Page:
Rice consumption may help reduce the risk of bowel cancer, a study has suggested.
Professor Ann Richardson of the University of Canterbury said more than 2800 Kiwis were diagnosed with bowel cancer each year and it was “very possible” dietary changes were associated with world cancer trends.
“Rapid increases in the incidence of bowel cancer in Japan and Hong Kong have been linked to dietary changes which have occurred in these countries over the last 50 years,” Stuff.co.nz quoted her as saying.
Per capita, rice consumption declined by almost 50 per cent in Japan over the past 20 to 30 years.
Read the rest of the story: Eating rice may help fight cancer.
A research agency in Fukushima Prefecture has begun testing about 110 varieties of Japanese and foreign rice in a search for strains that absorb less radioactive cesium from the soil.
The project, which was initiated by the Fukushima Agricultural Technology Center in Koriyama, after the meltdowns and explosions at the Fukushima No. 1 power plant, is unprecedented in that no research has ever been done on rice grown on land tainted by relatively high amounts of radioactive matter, the center’s research team said.
The research is important since the radioactive fallout from the Tokyo Electric Power Co. plant will likely disrupt rice farming in nearby areas for years to come, it said.
Read the rest of the story: Fukushima hunts for cesium-resistant rice.
Twenty-five years ago, Japan was a very competitive manufacturing country, and much of its economic policy since then has been in response to trade friction with the United States, which demanded greater access to Japanese markets for American agricultural products in order to offset Japan’s trade surplus. However, Japan’s farm sector was considered the prime constituency of the Liberal Democratic Party, which had controlled the government since 1955, so any concession to foreign agricultural interests was seen as a betrayal of that base. It was a political problem, not an economic one.
The main sticking point was rice. The LDP caved on oranges and beef, but rice, a "sacred" commodity, was off limits. Every so often the government would limit car exports in order to appease the growling functionaries in Washington, but it didn’t matter. Japanese people weren’t buying enough American products, and finally, in 1993, when the LDP was briefly out of power, the government joined the Uruguay Round of the General Agreement on Tariffs and Trade, and has since allowed 770,000 tons of foreign rice to enter Japan every year, most of which is used as animal feed, re-exported as food aid, or socked away in warehouses. As a "countermeasure" the government pledged ¥6 trillion for rice-related matters, half of which would be spent on public works to provide jobs in farming areas.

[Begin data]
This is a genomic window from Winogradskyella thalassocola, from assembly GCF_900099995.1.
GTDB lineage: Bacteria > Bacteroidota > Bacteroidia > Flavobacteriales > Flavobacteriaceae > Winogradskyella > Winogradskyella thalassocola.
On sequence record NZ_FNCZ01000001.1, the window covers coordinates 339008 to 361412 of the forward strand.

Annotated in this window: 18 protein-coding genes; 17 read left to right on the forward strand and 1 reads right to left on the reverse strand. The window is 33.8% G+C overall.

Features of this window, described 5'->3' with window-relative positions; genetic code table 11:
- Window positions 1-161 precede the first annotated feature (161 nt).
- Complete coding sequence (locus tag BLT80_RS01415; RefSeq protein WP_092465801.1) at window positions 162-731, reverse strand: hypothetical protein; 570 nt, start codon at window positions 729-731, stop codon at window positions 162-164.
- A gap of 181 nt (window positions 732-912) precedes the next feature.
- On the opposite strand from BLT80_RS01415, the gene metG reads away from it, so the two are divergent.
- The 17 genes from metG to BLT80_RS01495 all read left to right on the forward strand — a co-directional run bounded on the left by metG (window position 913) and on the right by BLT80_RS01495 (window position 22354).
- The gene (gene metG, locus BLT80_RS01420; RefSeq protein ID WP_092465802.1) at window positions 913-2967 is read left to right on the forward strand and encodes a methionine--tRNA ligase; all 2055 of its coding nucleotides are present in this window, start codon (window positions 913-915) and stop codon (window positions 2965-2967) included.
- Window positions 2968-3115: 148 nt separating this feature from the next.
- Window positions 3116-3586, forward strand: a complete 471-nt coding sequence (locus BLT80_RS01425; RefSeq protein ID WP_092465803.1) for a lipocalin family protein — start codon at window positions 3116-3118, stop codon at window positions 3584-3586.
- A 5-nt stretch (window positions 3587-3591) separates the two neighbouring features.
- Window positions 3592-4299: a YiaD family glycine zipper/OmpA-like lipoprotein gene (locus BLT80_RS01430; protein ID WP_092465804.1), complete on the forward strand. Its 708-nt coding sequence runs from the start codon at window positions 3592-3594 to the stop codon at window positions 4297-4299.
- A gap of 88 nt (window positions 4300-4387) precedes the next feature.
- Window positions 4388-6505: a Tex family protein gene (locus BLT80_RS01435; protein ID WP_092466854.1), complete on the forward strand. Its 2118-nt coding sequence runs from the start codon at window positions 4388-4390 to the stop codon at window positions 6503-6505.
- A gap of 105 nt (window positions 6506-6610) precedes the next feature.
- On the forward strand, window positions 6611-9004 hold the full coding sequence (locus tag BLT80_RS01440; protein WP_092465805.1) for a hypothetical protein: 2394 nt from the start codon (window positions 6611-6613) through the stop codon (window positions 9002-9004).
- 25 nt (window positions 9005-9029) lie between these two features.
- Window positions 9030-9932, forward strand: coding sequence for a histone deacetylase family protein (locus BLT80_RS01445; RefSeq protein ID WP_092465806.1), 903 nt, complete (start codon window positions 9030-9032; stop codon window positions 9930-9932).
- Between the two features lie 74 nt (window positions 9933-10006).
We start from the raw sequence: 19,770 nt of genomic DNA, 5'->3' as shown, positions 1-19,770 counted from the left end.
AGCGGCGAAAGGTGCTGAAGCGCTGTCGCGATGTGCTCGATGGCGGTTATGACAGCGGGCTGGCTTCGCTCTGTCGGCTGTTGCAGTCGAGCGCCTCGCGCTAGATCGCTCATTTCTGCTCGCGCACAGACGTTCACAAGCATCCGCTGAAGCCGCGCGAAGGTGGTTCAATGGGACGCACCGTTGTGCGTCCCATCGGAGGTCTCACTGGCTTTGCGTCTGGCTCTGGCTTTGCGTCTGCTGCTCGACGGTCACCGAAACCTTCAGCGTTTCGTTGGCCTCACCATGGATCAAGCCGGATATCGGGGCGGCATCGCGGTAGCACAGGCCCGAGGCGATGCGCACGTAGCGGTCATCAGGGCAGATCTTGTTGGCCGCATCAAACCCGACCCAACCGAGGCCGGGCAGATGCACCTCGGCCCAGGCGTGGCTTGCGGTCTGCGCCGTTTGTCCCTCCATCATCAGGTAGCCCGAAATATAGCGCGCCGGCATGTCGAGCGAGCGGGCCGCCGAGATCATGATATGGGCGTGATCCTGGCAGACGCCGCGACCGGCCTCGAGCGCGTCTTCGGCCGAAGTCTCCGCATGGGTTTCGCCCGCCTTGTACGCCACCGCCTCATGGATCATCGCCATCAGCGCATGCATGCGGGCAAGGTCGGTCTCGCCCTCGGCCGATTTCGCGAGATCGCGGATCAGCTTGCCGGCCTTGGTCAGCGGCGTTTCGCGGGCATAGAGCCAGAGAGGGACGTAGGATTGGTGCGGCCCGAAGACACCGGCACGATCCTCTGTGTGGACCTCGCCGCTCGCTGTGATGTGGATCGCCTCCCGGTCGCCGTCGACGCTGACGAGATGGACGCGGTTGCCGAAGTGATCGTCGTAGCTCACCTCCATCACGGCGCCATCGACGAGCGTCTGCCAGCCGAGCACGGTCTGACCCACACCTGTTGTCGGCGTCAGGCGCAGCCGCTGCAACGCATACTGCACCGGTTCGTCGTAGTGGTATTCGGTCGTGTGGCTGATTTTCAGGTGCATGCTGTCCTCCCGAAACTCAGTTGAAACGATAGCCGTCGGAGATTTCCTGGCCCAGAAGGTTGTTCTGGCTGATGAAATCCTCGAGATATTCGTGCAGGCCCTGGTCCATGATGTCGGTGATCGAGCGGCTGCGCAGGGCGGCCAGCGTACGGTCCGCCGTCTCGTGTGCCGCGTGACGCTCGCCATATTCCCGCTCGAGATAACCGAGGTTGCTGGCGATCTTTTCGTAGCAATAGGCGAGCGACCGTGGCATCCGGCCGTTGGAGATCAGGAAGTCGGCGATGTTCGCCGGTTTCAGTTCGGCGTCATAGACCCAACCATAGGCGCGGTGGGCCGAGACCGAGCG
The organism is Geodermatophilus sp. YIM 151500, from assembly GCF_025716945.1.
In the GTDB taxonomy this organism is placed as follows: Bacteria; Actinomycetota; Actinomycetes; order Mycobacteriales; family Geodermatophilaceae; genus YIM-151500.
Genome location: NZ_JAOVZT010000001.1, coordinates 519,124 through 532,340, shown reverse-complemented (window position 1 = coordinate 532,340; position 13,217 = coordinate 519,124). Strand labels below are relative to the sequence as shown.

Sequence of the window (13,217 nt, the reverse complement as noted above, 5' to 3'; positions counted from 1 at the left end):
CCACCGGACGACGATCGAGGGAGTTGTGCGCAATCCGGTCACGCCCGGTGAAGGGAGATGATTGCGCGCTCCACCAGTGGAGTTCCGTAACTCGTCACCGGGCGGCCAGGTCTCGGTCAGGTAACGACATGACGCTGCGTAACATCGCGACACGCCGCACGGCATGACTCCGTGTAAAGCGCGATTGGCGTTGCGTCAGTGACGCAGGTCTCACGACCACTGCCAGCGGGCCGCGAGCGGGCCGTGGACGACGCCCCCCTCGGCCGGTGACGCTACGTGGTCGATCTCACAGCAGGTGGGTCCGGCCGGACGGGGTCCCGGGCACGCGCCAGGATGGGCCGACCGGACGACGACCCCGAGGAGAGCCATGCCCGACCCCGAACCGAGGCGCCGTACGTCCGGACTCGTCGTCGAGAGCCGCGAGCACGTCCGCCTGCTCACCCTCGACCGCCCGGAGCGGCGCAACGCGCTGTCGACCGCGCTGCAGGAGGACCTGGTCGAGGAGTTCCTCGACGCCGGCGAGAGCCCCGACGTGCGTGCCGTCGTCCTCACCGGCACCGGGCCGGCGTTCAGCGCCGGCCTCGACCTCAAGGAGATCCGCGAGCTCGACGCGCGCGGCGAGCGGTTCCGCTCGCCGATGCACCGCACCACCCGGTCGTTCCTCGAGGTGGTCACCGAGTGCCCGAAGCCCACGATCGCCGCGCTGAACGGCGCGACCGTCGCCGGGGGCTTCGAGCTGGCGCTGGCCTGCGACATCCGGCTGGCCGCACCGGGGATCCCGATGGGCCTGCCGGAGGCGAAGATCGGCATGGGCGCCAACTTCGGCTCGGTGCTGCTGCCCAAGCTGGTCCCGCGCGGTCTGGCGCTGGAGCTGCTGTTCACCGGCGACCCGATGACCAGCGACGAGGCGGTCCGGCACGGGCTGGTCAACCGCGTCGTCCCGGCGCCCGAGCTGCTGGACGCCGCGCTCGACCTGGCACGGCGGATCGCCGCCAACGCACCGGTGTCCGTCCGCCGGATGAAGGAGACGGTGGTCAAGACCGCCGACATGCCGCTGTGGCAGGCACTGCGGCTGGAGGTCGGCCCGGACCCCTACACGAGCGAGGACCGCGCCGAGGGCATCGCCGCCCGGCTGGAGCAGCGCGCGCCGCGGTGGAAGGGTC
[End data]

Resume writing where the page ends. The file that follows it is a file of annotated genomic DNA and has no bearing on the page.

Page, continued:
Read the rest of the story: The sticky subject of Japan’s rice protection.
Global food prices are soaring again, as droughts, freezes and floods have affected various crops in many parts of the world. At the same time, demand is rising with living standards in fast-growing countries.
The price spikes are not as sharp as they were in 2008, but the new volatility reflects more than the sum of recent freakish weather "events," from severe droughts in China and Russia to floods in Australia to a deep freeze in Mexico.
Economists and scientists have identified longer-term changes — from global warming to China’s economic growth to a lack of productive farmland — as the culprits. Is the world producing enough food — specifically grain? Is this a continuation of the 2008 crisis, or something quite different?
Read the rest of the story: Is the World Producing Enough Food?.